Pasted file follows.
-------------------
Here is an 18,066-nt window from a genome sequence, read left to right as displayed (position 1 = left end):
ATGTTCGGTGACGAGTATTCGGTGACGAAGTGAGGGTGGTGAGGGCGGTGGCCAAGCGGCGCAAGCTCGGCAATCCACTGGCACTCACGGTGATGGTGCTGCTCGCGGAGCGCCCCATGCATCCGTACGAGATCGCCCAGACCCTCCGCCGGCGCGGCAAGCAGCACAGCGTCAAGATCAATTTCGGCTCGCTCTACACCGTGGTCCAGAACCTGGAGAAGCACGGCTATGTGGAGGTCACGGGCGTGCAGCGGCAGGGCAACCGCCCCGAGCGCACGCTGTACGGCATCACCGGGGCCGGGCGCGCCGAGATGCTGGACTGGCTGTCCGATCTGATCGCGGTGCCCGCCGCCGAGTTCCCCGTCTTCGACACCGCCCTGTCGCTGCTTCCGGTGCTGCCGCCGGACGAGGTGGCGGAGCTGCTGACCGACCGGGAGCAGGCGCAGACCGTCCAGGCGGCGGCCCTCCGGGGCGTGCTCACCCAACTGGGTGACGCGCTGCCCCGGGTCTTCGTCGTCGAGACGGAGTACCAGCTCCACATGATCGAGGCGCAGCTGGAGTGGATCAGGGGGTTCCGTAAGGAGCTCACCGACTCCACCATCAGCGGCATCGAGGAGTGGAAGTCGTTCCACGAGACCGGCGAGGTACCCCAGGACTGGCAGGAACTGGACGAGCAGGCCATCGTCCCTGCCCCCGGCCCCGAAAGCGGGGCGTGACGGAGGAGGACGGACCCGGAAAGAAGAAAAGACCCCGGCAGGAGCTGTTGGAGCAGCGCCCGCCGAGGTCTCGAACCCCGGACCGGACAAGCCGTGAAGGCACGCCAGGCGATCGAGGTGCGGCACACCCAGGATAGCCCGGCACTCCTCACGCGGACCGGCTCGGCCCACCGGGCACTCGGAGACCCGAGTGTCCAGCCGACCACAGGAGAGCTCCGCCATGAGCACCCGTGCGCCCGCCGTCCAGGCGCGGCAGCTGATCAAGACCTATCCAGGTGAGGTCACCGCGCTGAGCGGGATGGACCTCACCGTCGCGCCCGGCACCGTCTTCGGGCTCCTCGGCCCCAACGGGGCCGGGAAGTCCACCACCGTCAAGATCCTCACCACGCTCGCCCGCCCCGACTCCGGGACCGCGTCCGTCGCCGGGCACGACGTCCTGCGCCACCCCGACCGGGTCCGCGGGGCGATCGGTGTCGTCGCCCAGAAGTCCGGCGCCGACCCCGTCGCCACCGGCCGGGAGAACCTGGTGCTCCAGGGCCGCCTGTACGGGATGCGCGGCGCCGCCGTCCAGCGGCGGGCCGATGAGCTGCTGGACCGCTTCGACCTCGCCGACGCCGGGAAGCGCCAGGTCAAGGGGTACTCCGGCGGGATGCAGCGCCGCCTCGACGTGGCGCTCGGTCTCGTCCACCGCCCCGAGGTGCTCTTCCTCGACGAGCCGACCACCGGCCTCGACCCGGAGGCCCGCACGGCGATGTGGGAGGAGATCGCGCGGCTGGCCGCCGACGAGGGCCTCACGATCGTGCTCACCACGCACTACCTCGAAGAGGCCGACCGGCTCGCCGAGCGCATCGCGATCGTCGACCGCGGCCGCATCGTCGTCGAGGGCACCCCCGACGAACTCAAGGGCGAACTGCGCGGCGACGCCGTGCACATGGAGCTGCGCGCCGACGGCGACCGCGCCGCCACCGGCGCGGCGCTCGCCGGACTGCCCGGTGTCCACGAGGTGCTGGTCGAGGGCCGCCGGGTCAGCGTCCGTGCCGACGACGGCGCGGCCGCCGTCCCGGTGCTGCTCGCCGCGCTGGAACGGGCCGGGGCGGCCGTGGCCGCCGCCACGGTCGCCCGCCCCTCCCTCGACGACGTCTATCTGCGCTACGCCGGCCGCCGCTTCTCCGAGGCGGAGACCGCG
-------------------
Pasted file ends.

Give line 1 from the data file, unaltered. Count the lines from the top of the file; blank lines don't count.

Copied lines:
Here is an 18,066-nt window from a genome sequence, read left to right as displayed (position 1 = left end):